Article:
Eight Reasons to Go on a NANPA Regional Event

A young black bear eating berries © Dana Foley
A young black bear eating berries © Dana Foley

By Frank Gallagher, NANPA Blog Coordinator

A NANPA Regional Field Event is a three or four-day nature photography workshop, held in a highly photogenic location and led by experienced photographers who are intimately familiar with the area. OK, great. But what sets a Regional Event apart from a sea of other workshops? And what do I need to know to take full advantage of all the opportunities at a Regional Event? We asked the leaders and attendees of the recent Grand Teton Regional Event. They came up with eight reasons to go on a Regional Event and a few tips to prepare.

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Making a Living as a Nature Photographer 2021 Part II

Photo of Jack Graham teaching other photographers at a location workshop in the desert, with mountains in the background.
Teaching at a location workshop.

By Jack Graham

In part one of this article, I covered some of the training and skills needed to become a professional nature photographer, gave some tips about marketing, and explored the various income streams available. If you haven’t already, it’s worth going back and starting there. Once you’ve absorbed part one, it’s time to dive into part two.

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Making a Living as a Nature Photographer 2021, Part I

Photo of Jack Graham teaching other photographers at a location workshop in the desert, with mountains in the background.
Teaching at a location workshop.

By Jack Graham

A few years back I authored an article about making a living as a nature photographer. It has been widely read, shared, and remains quite popular. Over the intervening 6 years or so, , the photography industry and the way we make our living has changed tremendously. It is time to do an update.

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Happy Holidays!

Two brown bears play along the beach of Lake Clark National Park and Preserve, Alaska on my 2019 brown bear photo workshop. My 2020 workshop was canceled and I am hopeful the 2021 workshop will go as planned.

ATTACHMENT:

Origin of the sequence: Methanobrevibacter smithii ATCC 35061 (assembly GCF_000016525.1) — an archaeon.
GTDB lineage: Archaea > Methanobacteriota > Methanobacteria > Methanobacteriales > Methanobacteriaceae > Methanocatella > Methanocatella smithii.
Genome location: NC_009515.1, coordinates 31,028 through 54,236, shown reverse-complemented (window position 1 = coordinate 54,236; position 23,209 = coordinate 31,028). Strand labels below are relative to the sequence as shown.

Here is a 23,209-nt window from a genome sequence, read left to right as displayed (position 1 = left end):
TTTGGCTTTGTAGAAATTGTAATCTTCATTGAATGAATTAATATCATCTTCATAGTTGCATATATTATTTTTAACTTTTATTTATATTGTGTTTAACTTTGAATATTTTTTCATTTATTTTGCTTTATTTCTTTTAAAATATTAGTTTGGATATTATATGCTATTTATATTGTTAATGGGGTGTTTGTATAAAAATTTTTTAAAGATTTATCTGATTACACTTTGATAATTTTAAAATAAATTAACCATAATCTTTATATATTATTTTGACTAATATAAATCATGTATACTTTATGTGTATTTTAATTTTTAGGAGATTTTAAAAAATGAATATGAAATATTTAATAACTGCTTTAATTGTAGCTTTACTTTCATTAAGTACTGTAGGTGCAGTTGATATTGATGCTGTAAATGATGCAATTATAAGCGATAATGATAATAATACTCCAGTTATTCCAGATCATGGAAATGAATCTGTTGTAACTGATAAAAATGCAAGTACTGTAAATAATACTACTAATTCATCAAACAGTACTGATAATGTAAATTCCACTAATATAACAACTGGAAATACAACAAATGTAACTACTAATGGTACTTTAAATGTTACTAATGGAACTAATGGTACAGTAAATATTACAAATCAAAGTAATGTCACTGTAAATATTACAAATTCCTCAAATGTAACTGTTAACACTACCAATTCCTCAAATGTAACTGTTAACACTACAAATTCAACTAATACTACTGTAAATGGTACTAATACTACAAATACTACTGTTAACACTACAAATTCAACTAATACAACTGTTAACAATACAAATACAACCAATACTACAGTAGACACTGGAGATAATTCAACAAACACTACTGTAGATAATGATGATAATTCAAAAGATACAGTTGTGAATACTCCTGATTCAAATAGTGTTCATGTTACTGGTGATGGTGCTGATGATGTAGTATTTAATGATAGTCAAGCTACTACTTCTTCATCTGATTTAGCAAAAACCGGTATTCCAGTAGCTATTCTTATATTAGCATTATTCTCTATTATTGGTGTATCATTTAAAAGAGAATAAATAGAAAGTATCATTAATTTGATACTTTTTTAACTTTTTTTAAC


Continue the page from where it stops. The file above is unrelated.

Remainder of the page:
Two brown bears play along the beach of Lake Clark National Park and Preserve, Alaska on my 2019 brown bear photo workshop. My 2020 workshop was canceled and I am hopeful the 2021 workshop will go as planned.

Story and photos by Dawn Wilson, NANPA President

I hope everyone had a wonderful Thanksgiving and opted to be outside for Black Friday.

As the year comes to a close, I can’t help but reflect back on the ups and downs of the year.

Because of the coronavirus, our lives came to a standstill early in the year and plans significantly changed and evolved. They still keep changing, and planning for 2021 remains difficult.

All of my workshops were canceled or postponed to 2021, as were many for our members. All of my in-person classes were canceled, but Zoom provided an alternative that opened up the ability to teach to a larger audience (and reconnect via happy hours with my sorority sisters back in New Jersey and other states).

We were ordered to wear masks to prevent the spread of COVID, yet it became a business opportunity to sell masks with my photos.

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Maximize Your NANPA Event Experience by Staying Longer

Photo of waterfall.  Munising Falls, Pictured Rocks National Lakeshore: I photographed here with the workshop group, and we had enough space and time to explore the falls from different angles and get some nice fall shots.
Munising Falls, Pictured Rocks National Lakeshore: I photographed here with the workshop group, and we had enough space and time to explore the falls from different angles and get some nice fall shots.

Story & photos by Ann Collins

Photography workshops and conferences inspire, motivate, and educate. They can also rev up your creative engine. Whether you’ve flown to the event or driven an hour from home to get there, keep your creativity flowing by staying longer, immersing yourself in nature and photography.

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Photographers’ New Year’s Resolutions

The words 'new years resolutions' are displayed in the center of a page on a vintage typewriter.
Photo by Matthew Henry via Burst.

It may seem trite to talk about resolutions for the new year but, really, it’s as good a time as any to challenge yourself.  Are there things you can do to improve your photography?  To improve your business?  To increase the satisfaction and enjoyment you get from your photography?

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Choosing A Photography Workshop

Shooting the rapids on Calamity Brook. © Tom Dwyer

Story & Photographs by Tom Dwyer

 

How do you know if a photography workshop you are considering is right for you? Good question, huh? I’ve asked it myself and I’ve heard it asked many times, so I thought I’d try to answer it in case it’s a question that’s on anyone’s mind.

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